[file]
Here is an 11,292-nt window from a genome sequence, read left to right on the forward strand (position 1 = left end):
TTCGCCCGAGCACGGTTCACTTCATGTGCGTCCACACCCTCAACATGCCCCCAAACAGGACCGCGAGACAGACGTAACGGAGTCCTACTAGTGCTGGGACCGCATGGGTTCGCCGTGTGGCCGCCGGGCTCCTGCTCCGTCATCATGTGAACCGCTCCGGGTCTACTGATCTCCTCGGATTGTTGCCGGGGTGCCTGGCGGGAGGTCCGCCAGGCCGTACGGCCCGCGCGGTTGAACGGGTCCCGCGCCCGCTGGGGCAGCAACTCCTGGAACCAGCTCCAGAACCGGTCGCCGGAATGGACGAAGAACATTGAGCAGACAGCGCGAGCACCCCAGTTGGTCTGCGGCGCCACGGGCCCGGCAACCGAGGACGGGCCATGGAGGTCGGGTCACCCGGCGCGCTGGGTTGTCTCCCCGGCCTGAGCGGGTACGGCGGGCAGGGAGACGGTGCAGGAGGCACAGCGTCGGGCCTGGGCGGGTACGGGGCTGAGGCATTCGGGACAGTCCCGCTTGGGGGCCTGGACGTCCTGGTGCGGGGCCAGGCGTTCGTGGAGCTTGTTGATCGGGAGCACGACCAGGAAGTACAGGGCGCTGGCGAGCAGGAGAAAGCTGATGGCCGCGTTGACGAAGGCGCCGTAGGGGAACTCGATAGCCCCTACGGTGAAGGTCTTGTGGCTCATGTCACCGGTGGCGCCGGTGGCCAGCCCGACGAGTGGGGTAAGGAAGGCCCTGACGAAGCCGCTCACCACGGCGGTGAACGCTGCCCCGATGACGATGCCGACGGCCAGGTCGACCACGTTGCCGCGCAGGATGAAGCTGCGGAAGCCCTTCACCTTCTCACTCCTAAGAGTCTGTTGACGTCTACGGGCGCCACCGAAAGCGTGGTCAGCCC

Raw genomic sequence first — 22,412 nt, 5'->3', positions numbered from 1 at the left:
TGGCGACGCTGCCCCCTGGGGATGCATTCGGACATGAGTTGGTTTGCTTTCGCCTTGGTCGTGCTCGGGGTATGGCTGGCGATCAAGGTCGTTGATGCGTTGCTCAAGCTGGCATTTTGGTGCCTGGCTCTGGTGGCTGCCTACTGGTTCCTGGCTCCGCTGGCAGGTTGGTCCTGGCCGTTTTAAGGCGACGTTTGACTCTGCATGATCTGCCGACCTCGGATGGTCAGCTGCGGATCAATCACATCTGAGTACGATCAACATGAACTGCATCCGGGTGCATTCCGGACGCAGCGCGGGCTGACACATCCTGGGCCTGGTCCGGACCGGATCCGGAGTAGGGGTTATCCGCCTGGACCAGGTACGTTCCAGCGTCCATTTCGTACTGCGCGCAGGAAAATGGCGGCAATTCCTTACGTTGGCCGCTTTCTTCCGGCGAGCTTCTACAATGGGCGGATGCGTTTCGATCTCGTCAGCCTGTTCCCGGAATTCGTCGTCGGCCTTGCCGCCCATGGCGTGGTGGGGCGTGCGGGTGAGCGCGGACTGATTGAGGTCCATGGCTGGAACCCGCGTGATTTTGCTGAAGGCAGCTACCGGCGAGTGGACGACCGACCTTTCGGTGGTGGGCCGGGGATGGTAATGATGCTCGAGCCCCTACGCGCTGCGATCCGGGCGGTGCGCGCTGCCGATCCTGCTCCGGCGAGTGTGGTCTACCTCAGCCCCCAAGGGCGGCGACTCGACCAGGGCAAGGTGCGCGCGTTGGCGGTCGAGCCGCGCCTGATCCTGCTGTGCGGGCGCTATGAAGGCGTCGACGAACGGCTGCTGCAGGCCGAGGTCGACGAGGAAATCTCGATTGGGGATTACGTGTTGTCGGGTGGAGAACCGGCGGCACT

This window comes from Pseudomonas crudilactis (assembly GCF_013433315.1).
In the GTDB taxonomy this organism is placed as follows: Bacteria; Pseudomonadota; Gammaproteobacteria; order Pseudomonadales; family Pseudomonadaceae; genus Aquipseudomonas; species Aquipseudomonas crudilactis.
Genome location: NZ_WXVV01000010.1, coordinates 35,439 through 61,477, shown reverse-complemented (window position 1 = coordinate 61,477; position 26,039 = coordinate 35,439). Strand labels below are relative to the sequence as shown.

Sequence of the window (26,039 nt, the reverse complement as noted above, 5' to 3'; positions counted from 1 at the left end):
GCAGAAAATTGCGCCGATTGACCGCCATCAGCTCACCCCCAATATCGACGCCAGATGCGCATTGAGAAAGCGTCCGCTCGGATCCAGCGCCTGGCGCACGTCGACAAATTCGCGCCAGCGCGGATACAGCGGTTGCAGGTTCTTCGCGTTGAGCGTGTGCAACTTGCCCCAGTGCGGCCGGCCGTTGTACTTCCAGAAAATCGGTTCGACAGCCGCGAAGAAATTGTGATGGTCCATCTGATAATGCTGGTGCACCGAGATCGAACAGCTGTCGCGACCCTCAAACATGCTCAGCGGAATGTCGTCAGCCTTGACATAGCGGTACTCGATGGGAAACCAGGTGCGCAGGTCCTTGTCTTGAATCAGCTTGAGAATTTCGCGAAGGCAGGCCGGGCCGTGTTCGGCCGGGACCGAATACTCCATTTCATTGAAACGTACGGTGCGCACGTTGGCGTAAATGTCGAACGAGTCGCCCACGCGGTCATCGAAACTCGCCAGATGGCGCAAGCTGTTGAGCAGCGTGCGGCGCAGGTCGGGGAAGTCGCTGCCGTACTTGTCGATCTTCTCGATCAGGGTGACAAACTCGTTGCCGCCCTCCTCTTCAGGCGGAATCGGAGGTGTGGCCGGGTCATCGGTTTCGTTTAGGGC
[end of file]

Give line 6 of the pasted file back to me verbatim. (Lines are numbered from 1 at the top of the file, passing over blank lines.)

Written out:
In the GTDB taxonomy this organism is placed as follows: Bacteria; Pseudomonadota; Gammaproteobacteria; order Pseudomonadales; family Pseudomonadaceae; genus Aquipseudomonas; species Aquipseudomonas crudilactis.